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Sharing a Bedroom

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Hands up, who shared a room with their sibling when they were younger? Yes I did, as I am sure many of us did. Your little ones may be asking to share a bedroom or you may have little choice and your little ones have to share a bedroom. How do you make this transition to sharing a bedroom successfully?

You may be wondering how to make this transition to sharing a room, or you may have already made the transition and your little ones are not sleeping so well sharing a room.

Naturally sleep will go better if they have their sleep skills before they begin to share a room and will be easier to manage. If not, there will be all sorts of mischief-making and you may find one wakes the other, which won’t help anybody!

Having them share a room will make it easier to do bedtime when you are solo parenting especially if you are feeding them.

From my perspective, implementing evidence-based approaches to sleep teaching can be effective in helping children share a room and ultimately sleep well. If you would like help teaching one of your little ones to sleep then please do get in touch here.

Teaching your little ones to sleep in separate rooms is highly recommended but after they have learnt their sleep skills you could bring them together again if this is your ideal.

Sharing a bedroom can be a really positive experience for siblings, fostering a sense of companionship and closeness and respect. This is all well and good but how do you get to that point? This blog will discuss some of the aspects that make sharing a room successful.

  • Involve Both Children in the Process from start to finish

Start bedtime with a good bedtime routine, one which can be found here if you would like to know more. Allow your children to have some say in how the room is set up. This can include choosing colours, decor, or even picking out their own bedding. When children feel involved, they may be more cooperative and excited about the change.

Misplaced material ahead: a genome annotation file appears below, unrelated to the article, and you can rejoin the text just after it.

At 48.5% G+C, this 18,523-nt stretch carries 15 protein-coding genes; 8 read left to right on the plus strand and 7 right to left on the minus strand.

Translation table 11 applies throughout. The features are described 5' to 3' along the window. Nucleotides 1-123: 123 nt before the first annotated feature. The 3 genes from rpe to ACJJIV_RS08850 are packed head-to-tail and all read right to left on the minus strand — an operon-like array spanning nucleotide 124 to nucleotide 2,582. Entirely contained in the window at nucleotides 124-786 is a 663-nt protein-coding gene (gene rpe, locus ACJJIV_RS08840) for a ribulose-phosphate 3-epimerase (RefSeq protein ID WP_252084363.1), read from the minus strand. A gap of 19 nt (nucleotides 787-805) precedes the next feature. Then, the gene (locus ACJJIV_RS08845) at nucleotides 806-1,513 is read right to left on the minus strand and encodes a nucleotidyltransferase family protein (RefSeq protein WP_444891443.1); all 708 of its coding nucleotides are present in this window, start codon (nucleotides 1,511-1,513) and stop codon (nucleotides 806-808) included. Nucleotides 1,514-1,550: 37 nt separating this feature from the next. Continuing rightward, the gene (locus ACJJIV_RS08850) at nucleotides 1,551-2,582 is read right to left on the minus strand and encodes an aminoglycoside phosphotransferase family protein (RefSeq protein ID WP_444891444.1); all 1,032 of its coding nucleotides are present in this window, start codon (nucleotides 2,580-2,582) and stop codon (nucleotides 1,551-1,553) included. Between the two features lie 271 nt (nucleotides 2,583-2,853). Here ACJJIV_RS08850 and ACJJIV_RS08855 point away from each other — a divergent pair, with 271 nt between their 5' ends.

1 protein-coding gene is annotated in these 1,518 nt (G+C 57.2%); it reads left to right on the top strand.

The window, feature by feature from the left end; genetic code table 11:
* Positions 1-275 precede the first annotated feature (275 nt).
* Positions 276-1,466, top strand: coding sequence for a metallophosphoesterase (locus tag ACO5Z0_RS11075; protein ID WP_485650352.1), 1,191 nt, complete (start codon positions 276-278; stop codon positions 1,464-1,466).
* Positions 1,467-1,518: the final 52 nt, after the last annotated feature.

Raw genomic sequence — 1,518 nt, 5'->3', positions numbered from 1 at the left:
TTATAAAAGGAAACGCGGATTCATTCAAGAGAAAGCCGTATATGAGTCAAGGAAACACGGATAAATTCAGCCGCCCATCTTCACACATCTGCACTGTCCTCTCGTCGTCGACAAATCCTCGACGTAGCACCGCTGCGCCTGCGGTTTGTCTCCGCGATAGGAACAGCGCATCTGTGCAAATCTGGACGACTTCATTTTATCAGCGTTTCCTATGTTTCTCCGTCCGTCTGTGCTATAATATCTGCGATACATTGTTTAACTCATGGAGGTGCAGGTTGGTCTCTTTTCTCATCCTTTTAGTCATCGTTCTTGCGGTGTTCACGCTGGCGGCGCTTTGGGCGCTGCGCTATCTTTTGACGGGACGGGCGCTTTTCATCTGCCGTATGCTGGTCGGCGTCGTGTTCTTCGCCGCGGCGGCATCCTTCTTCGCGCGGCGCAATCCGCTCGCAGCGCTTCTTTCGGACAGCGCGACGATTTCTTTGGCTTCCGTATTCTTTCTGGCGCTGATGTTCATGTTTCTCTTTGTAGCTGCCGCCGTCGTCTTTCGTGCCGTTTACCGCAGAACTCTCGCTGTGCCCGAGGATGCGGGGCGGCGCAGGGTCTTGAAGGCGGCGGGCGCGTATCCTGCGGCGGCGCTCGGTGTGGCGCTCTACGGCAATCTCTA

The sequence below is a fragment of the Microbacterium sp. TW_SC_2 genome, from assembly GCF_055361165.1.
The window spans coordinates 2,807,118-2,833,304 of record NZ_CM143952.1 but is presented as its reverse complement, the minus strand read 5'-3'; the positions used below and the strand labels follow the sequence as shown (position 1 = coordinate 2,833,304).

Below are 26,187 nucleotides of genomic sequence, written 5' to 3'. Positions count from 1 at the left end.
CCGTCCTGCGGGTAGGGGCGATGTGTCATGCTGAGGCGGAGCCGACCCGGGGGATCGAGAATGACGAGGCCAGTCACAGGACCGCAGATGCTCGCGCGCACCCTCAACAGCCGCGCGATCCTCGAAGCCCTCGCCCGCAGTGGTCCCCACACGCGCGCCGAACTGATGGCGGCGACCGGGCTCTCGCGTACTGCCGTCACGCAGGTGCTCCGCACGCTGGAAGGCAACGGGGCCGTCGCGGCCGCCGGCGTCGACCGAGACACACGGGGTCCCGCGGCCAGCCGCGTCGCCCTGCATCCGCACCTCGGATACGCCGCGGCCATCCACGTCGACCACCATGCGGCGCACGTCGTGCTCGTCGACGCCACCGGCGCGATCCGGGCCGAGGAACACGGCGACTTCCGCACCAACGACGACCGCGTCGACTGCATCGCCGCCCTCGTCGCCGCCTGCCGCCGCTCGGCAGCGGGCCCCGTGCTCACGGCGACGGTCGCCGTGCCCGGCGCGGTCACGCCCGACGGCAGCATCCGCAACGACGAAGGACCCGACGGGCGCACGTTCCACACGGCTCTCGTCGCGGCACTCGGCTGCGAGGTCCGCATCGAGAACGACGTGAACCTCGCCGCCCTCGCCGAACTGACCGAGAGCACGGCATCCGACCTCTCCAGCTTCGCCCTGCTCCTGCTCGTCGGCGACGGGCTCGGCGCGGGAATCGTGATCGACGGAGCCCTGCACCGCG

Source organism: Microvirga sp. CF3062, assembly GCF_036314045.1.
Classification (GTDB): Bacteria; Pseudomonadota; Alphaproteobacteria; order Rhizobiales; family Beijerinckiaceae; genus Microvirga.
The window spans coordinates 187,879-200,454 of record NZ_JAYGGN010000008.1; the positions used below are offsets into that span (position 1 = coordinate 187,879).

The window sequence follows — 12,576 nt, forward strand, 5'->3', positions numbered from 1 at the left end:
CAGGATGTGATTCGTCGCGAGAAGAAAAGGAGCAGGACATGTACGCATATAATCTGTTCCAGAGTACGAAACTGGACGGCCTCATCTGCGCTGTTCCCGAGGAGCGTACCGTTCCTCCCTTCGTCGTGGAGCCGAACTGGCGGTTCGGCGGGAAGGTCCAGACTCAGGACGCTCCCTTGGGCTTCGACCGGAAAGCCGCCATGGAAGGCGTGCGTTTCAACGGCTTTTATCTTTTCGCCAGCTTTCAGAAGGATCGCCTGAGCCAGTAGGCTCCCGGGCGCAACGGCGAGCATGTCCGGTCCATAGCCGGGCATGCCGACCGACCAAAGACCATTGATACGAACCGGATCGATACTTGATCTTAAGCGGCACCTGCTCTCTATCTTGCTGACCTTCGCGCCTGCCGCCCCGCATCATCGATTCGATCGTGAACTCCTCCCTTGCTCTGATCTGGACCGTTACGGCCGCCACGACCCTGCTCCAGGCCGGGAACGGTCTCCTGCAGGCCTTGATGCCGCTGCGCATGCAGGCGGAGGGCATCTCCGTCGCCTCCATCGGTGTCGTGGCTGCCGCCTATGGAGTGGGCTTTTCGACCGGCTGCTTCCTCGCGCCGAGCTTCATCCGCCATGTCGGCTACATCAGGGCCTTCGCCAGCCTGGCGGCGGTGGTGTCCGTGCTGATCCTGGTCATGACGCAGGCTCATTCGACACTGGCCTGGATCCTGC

• Establish Clear Rules and Expectations

Clearly communicate the rules and expectations for bedtime behaviour. A chart on their wall of sleep rules and their routine may be helpful. Make sure both children understand what is expected of them, such as being quiet once they have said goodnight and the lights have been turned out. At the start of room sharing there may very well be messing around but consider setting a timer for talking and then once it goes off it means no more talking and time to sleep.

  • Create Personalised Sleep Spaces

Even if the room is shared, each child can have their own designated area. Personalised bedding, pillows, or a small bedside table can help create a sense of individual space within the shared room.

  • Address Age and Developmental Differences

If there is a significant age gap between your children, consider their different sleep needs. Ensure that the younger child has an earlier bedtime if necessary.

  • Introduce White / Pink or Brown Noise

Having white noise machine in the background, can help drown out any sounds that might disturb one child while the other is still awake. This can be especially useful if one child is an early sleeper and the other stays up a bit later.

  • Be Flexible

Recognise that there may be an adjustment period even when your children have sleep skills. Be flexible in making tweaks to the arrangement or routine if needed. It’s normal for some trial and error to occur before finding the best setup for your children.

  • Monitor and Reassess

Keep an eye on how the shared arrangement is working for both children. Regularly check in with them to address any concerns or challenges, and be open to making adjustments as needed.

If bedtime rules and boundaries are not being adhered to, don’t be nervous about considering a consequence if there is a lot of messing about but it is important to be consistent with it.. as a tip do not take away their snuggly/comforter they may use for sleep.

  • Twins

Here is a blog surrounding sleep management with twins called ‘How to manage sleep with twins’ so do have a read if you would like to learn about sleep and your twins. Remember that every child is unique, so what works for one pair of siblings may not work for another. Pay attention to your children’s needs and preferences, and tailor the arrangement to suit their individual personalities and habits.

If you are struggling with one or more of your children sharing a room successfully then please do get in touch and we can discuss how to teach them.

Book a free, no obligation call and we can talk about working together to get you a better night’s sleep.

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